Air quotes for de facto in speech


One scholar used air quotes when saying "de facto" on TV, so I was wondering if air quotes can be used for emphasis or they are used only for sarcasm? And here is what he said,


The north Korea has "de facto" atomic bombs.


And the background is that although the north is not allowed to have atomic bombs and they also signed the agreement that they will not have them but as we know, they keep it and we already know it. So I think that the scholar used the air quotes but I think they are not necessary because the phrase, de facto already has the meaning implying the opposite so do you happen to use quotation marks or air quotes for the phrase and then when and why do you use them?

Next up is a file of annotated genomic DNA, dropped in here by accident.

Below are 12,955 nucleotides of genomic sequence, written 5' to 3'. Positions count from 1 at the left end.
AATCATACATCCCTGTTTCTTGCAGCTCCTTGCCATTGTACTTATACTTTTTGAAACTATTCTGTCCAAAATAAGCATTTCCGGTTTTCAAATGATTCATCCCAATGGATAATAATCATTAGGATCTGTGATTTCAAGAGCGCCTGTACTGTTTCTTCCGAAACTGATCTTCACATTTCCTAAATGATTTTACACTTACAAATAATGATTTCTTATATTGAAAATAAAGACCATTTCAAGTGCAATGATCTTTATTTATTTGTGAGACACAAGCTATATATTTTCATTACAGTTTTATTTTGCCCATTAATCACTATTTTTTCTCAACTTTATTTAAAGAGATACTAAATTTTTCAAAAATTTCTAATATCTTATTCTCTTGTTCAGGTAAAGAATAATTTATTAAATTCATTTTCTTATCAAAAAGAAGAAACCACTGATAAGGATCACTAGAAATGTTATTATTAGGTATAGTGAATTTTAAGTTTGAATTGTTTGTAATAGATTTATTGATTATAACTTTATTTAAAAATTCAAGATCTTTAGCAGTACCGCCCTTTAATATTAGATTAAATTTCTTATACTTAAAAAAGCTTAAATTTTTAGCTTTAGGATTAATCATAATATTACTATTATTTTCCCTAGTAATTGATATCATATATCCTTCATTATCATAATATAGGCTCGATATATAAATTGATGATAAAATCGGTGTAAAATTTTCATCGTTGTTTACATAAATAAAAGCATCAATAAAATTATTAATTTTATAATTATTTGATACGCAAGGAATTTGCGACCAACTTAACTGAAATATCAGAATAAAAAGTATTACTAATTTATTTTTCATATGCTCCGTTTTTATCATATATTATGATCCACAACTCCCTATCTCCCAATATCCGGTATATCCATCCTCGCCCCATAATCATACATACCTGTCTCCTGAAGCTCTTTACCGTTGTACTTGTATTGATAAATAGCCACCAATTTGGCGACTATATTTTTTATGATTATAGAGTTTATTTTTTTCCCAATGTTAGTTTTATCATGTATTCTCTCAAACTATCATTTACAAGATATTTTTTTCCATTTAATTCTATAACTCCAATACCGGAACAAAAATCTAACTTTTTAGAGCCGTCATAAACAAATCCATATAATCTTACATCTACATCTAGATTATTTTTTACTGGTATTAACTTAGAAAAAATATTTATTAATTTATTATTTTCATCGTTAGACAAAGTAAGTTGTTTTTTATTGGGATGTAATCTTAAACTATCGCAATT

Thank you so much as usual and if you are not comfortable with this question, please ignore it.

edited Feb 18 '13 at 08:17 Hans Contributor

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